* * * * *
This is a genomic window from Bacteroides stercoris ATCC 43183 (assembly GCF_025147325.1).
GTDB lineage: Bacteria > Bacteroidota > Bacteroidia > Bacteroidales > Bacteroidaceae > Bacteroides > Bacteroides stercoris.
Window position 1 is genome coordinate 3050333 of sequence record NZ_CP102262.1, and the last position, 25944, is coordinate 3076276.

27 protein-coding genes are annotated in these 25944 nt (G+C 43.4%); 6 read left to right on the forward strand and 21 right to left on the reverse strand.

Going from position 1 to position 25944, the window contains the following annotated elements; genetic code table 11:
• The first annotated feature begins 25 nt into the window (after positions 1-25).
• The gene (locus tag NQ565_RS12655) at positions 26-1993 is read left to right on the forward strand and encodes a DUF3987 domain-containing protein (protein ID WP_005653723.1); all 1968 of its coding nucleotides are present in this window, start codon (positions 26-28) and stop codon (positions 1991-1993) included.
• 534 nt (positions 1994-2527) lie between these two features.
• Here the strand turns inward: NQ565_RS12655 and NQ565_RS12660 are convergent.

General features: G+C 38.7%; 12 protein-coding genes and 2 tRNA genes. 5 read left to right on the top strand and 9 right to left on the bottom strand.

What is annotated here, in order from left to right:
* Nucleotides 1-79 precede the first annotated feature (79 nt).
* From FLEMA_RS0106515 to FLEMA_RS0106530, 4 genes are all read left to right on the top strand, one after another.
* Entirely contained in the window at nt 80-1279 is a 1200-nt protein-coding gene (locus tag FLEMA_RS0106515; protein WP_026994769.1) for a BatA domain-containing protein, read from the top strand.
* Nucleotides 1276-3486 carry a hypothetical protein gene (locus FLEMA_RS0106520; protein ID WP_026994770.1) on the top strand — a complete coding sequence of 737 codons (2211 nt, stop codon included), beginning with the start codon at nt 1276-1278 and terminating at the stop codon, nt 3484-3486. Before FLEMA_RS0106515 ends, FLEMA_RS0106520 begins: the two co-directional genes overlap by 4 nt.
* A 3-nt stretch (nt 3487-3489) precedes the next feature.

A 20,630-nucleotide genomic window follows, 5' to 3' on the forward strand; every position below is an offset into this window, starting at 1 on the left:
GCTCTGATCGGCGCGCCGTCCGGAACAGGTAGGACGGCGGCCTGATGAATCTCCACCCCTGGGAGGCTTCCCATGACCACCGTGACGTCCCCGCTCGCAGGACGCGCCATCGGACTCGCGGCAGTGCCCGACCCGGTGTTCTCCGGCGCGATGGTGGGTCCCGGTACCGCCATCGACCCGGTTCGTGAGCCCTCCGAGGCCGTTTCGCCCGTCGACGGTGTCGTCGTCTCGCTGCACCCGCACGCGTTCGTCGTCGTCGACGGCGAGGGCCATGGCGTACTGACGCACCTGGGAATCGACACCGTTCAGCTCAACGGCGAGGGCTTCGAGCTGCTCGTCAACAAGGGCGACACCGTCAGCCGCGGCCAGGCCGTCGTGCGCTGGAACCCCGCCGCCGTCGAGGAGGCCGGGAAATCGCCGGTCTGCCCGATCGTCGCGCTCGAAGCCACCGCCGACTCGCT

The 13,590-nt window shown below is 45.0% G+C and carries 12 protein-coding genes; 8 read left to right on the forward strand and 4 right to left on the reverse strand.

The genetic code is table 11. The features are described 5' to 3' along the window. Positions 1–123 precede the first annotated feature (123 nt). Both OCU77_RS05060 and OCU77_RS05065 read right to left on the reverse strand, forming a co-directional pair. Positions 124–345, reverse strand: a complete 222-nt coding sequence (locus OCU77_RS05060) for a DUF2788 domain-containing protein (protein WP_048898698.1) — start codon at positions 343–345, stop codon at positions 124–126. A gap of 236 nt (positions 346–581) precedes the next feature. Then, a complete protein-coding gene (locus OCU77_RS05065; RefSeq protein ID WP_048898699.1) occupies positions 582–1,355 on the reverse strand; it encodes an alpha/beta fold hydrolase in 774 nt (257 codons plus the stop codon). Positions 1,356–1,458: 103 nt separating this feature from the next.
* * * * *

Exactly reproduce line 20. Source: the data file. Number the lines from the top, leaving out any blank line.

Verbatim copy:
The genetic code is table 11. The features are described 5' to 3' along the window. Positions 1–123 precede the first annotated feature (123 nt). Both OCU77_RS05060 and OCU77_RS05065 read right to left on the reverse strand, forming a co-directional pair. Positions 124–345, reverse strand: a complete 222-nt coding sequence (locus OCU77_RS05060) for a DUF2788 domain-containing protein (protein WP_048898698.1) — start codon at positions 343–345, stop codon at positions 124–126. A gap of 236 nt (positions 346–581) precedes the next feature. Then, a complete protein-coding gene (locus OCU77_RS05065; RefSeq protein ID WP_048898699.1) occupies positions 582–1,355 on the reverse strand; it encodes an alpha/beta fold hydrolase in 774 nt (257 codons plus the stop codon). Positions 1,356–1,458: 103 nt separating this feature from the next.